More onlookers today, but rather than sitting (or kneeling) outside the action, they play a greater part in the narrative. Some of them are those most responsible for Christ’s fate, others are merely those who make it happen, and most of them have appeared before. In the foreground is a man who I hope is the most recognisable. Seated upon a white horse, wearing a deep pink robe, with a green, patterned collar or cape is a man holding a long, slim staff. This is, of course, Pontius Pilate, just as we saw him outside his palace (Lent 14), and more or less as we saw him on the Via Crucis (Lent 22) – although in greater detail now, as he is far closer to us than before. He still wears the broad, dark hat, wrapped in a scarf, with the feather projecting straight upwards, and holds the long, slim staff. We can also see that his green cape is embroidered all over with diamonds, and the gold trims are sewn with pearls (and if you can’t see this here, you will, in the detail further down). Over Pilate’s shoulder we see the two men who were riding behind him, one with a broad-brimmed red hat, another with a smaller, ‘pill-box’ hat (although the last time we saw it, it was purple – indeed, his robes still are) and a high, plush, white, wrap-around collar. These two men lean in to each other, the one at the back resting his left hand on the other’s shoulder as a sign of complicity. The gesture and look of his companion makes me think that their scheme has come to fruition. They are the high priests, and they are ‘mocking him‘ as we shall see.
To the left of the group is a man on a brown horse (I know, you can hardly see it here) who makes a rhetorical gesture with his left hand, while looking to our right. He sports a slim, peaked hat, tied on with a band, a feather projecting at a sharp angle backwards. This is the man I mentioned in Lent 21 as having the same make of hat as someone in that detail: I wonder if they were meant to be the same man? Both are on brown horses, but the earlier equivalent had a crossbow: I can’t see that here. The earlier version was in a far more workaday grey outfit with a shield slung round his back – although he did make a similar rhetorical gesture. I can’t be sure if they are the same – and actually, in the end it doesn’t matter.
At the top right there are two guards. I think the one in the yellow turban may be new, but I think the other is the snub-nosed man with full silver-grey sleeves we first saw going away from us in Lent 16, only to see his red headdress with the front knot at the bottom of Lent 19, which had changed to yellow by Lent 22. One of the joys of this painting is that it becomes a puzzle to try and decipher, but I suspect that there is no solution. At least we know the lead players, even if the supporting cast are not so clear. But think about it: when you watch a film, how many of the people in the background do you actually identify or associate with? It is almost as if the artist’s workshop is using a limited number of players to fill out the crowd, using set types, but dressing them differently to make us think they are different people. There is also another man I think is new at the front left, with a red top and ‘hot pants’ (and we know what we think about them), boots but no hose, and a blue cape with bells on. He leans back, holding something in his right hand, as if he is about to beat one of the horses, a violent act which matches the guilt of this gathered assembly.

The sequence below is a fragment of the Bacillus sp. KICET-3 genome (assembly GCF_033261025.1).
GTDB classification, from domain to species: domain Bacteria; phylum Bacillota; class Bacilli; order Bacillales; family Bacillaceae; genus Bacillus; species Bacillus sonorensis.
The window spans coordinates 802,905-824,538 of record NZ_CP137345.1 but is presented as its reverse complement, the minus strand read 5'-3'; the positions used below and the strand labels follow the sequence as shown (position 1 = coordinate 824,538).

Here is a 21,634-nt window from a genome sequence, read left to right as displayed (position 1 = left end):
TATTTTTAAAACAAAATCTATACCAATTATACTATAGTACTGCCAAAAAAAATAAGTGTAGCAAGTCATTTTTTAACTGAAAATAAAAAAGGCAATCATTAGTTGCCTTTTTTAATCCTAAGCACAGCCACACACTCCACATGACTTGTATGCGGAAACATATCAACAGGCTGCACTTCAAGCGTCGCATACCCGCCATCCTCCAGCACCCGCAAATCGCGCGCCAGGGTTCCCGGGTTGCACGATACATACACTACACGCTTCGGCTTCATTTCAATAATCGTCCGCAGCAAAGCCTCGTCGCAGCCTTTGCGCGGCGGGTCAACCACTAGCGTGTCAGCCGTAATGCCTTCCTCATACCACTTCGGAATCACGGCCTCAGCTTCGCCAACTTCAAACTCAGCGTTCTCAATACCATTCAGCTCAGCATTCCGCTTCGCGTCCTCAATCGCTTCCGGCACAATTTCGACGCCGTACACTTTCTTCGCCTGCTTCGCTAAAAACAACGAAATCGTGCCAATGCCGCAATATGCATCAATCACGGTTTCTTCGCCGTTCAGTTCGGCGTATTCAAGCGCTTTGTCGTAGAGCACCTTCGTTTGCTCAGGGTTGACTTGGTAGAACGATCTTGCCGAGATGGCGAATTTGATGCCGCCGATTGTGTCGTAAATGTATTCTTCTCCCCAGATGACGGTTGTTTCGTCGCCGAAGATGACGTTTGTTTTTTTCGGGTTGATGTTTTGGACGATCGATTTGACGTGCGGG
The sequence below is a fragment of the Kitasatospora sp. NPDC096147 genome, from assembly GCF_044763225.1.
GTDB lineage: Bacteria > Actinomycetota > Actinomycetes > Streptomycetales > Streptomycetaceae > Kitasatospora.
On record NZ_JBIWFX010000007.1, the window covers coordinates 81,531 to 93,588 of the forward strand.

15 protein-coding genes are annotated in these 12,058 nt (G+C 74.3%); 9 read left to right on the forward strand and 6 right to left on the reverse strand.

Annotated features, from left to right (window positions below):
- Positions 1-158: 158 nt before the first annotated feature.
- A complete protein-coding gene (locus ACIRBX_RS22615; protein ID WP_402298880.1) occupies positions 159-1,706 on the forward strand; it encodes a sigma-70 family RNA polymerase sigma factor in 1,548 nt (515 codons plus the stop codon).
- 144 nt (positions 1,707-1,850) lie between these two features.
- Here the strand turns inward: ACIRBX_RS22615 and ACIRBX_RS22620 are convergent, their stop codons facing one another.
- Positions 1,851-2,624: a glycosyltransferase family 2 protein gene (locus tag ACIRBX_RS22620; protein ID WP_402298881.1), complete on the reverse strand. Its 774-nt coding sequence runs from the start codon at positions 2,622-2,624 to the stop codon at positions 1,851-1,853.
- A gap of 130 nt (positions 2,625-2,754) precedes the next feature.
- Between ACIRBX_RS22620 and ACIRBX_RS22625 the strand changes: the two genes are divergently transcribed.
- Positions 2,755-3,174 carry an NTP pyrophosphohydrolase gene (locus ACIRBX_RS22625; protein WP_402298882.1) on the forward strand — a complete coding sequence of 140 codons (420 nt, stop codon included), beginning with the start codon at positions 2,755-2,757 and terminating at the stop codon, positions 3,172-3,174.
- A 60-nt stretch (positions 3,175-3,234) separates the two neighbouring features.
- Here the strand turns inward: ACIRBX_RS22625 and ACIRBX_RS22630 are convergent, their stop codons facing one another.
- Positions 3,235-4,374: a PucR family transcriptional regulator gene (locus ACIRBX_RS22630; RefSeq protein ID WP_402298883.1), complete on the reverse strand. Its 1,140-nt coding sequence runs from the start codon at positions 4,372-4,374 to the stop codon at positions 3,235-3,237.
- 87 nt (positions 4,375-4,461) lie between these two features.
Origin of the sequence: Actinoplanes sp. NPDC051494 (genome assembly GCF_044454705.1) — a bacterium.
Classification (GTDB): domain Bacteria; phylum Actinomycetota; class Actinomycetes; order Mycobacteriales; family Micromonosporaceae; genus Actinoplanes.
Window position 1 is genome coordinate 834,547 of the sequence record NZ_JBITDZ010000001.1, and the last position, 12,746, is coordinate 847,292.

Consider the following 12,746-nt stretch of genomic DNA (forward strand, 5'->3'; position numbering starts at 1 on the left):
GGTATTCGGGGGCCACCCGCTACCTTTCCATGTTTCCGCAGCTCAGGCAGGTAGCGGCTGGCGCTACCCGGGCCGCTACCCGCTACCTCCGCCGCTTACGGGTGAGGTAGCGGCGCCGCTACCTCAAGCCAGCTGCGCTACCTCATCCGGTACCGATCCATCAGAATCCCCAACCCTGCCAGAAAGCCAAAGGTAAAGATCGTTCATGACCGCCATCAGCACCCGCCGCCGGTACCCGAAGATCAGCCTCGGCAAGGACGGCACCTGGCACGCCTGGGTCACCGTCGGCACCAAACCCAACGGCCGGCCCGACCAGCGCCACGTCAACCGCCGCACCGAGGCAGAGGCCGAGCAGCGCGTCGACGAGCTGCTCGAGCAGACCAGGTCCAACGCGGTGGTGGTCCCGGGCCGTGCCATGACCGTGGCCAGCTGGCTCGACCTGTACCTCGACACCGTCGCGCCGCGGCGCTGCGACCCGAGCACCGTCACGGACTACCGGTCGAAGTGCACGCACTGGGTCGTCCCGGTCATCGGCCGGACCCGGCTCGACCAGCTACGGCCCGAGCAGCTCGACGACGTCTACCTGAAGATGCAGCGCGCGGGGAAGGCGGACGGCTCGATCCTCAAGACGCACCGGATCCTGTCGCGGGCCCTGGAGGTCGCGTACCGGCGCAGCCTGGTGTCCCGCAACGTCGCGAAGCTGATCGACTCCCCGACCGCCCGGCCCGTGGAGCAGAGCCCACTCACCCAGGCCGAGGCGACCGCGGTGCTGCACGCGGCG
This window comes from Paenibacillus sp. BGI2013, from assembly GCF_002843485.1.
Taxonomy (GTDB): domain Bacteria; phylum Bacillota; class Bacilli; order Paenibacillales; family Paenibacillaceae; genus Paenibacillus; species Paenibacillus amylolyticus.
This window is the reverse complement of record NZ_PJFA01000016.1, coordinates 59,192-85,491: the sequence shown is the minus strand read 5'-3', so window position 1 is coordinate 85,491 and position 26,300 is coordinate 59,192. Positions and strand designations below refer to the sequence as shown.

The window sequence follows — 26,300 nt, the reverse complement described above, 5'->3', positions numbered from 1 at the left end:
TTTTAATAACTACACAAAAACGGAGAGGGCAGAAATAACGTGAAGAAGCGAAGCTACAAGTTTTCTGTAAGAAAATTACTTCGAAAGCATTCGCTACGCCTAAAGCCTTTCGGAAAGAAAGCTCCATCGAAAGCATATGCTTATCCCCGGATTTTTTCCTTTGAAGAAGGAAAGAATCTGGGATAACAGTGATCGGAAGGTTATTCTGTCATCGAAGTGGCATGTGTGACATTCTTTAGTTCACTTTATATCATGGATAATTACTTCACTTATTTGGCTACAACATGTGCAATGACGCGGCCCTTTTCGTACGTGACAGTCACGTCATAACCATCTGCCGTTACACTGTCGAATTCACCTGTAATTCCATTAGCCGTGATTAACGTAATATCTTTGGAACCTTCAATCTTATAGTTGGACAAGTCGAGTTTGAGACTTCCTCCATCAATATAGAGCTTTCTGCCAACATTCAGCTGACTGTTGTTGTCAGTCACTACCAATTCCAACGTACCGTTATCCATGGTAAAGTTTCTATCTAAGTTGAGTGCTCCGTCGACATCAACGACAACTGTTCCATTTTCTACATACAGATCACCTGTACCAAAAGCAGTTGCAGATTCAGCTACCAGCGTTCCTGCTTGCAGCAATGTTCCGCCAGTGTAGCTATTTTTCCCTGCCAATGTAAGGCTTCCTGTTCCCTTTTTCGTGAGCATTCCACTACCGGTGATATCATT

Why are these people here? Well, this is what it says in Matthew 27:39-43,
And they that passed by reviled him, wagging their heads, And saying, Thou that destroyest the temple, and buildest it in three days, save thyself. If thou be the Son of God, come down from the cross. Likewise also the chief priests mocking him, with the scribes and elders, said, He saved others; himself he cannot save. If he be the King of Israel, let him now come down from the cross, and we will believe him. He trusted in God; let him deliver him now, if he will have him: for he said, I am the Son of God.
Mark and Luke say much the same, although the essence is encapsulated in one verse in Luke 23:35,
And the people stood beholding. And the rulers also with them derided him, saying, He saved others; let him save himself, if he be Christ, the chosen of God.
These are ‘the rulers‘, deriding, and, effectively, representatives of ‘the people‘ – although we shall see more of them in the coming days. We shall also see that John’s slightly different account is also relevant.
Pilate sits on his horse facing to our left, which suggests that he might be balancing the donor, who is kneeling and looking to our right on the other side of the painting. The two guards at the back look up and to our left. This tells us that they are all on the right of the painting, and to our right of the cross (hardly a ‘spoiler’ by now). To put it another way, they are at Jesus’s left hand. As in paintings of the Last Judgement (see, for example, Day 38 – Enrico Scrovegni) they are on the side of the damned. The donor was, therefore, to our left, or at Christ’s right hand: he is destined for Heaven. Tomorrow we will see the sort of company he keeps.